A reversal treatment for Raynaud syndrome would be a welcome relief for many…
My hands feel really numb, lifeless, and they look cold — freezing cold. My fingers are a waxy white. The temperature is only 40°F and the wind is hardly blowing. I’m hiking and should feel great, warm from exercise. And I am, except for my numb, dead-looking hands.
If the photos on this page or this quote (see right) describes you and any of your extremities, you may have Raynaud Syndrome (a.k.a. Raynaud Phenomenon or Raynaud Disease). This, of course, is something you’ll want to discuss with your doctor. We won’t go into too much detail about the syndrome itself instead focusing here mostly on a method of reversing it so you can feel “normal” again, but in essence the circulatory loops in our extremities vasoconstrict in response to even moderate upper body chilling. This can result in visibly bloodless digits or worse, plus possible tingling or numbness. Of great concern to cold weather hikers, skiers, and others, the condition also increases the risk for frostbite.
The process of treating this condition with the intention of reversing it was described by Dr. Frank Hubbell, founder of Stonehearth Open Learning Opportunities (SOLO) — Dr. Hubbell, however, credits his close, personal friend Dr. Murray Hamlet for devising this imaginative yet simple and logical technique.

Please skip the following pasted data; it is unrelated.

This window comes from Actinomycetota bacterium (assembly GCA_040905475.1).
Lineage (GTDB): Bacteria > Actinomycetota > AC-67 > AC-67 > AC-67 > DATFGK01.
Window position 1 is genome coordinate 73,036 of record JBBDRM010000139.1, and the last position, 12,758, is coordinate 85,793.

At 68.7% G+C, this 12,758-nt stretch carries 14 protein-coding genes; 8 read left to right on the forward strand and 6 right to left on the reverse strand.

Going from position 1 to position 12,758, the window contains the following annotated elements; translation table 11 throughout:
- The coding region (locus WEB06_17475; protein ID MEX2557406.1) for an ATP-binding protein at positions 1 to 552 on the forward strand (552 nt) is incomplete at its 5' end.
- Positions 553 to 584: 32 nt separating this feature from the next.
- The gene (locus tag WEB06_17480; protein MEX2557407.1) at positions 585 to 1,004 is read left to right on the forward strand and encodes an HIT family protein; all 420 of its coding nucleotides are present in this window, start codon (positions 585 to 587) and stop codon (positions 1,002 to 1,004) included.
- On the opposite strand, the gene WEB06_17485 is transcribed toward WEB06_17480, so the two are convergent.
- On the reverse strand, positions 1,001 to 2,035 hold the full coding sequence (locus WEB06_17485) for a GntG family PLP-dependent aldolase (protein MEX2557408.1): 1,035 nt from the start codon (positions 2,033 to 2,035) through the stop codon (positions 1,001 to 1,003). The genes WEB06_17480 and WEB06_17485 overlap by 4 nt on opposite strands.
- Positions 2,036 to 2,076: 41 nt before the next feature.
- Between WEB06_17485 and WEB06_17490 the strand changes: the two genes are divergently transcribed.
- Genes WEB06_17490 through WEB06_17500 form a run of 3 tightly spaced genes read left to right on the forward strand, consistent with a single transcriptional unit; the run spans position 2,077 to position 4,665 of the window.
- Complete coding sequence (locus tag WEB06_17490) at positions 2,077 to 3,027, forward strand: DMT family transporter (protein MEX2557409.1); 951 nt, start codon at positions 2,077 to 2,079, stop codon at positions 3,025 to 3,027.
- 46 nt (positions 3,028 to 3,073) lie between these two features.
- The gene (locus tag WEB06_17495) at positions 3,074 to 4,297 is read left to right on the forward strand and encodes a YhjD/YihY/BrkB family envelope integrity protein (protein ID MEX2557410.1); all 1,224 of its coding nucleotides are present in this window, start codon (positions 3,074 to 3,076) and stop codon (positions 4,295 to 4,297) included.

To be successful this process requires only a modicum of effort, but a it does take fair amount of time and one must be committed to the process. Since this must be done when it’s below freezing outside you must wait for winter to begin, though a walk-in freezer could be used if you have access to one. To try it, please follow these steps:
- Wear a t-shirt or something similar, something lightweight for this procedure.
- Fill two coolers with warm water ~103-105°F and be prepared to measure and maintain this temperature.
- Put one cooler outdoors (or in freezing conditions) and one cooler indoors.
The Actual Process
- Starting indoors soak your hands in that cooler for 5 minutes.
- Move outdoors, still wearing the t-shirt, and soak your hands in that cooler for 5 minutes.
- Then repeat step 1 indoors and that will complete one “cycle.”
- Repeat this “cycle” 3 times per day (9 soakings, 6 inside, 3 outside), keeping track of total cycles.
- Continue this procedure for at least 50 cycles over time (roughly 16 days).
That’s it, as was explained by Dr. Hubbell. Outdoors (or in a freezer) your body will be cold and the loops will simply shut down — as a safety mechanism — but your hands will be fine and this is going to cause some conflict within your body (think mixed messages). According to the good doctor, after the fifty cycles or more, completed over time, your loops will stop responding to your upper body temperatures and no longer close. Your hands will start feeling much warmer in the winter. Untreated he said sufferers would become more and more susceptible to cold injuries, and more so each time they occur.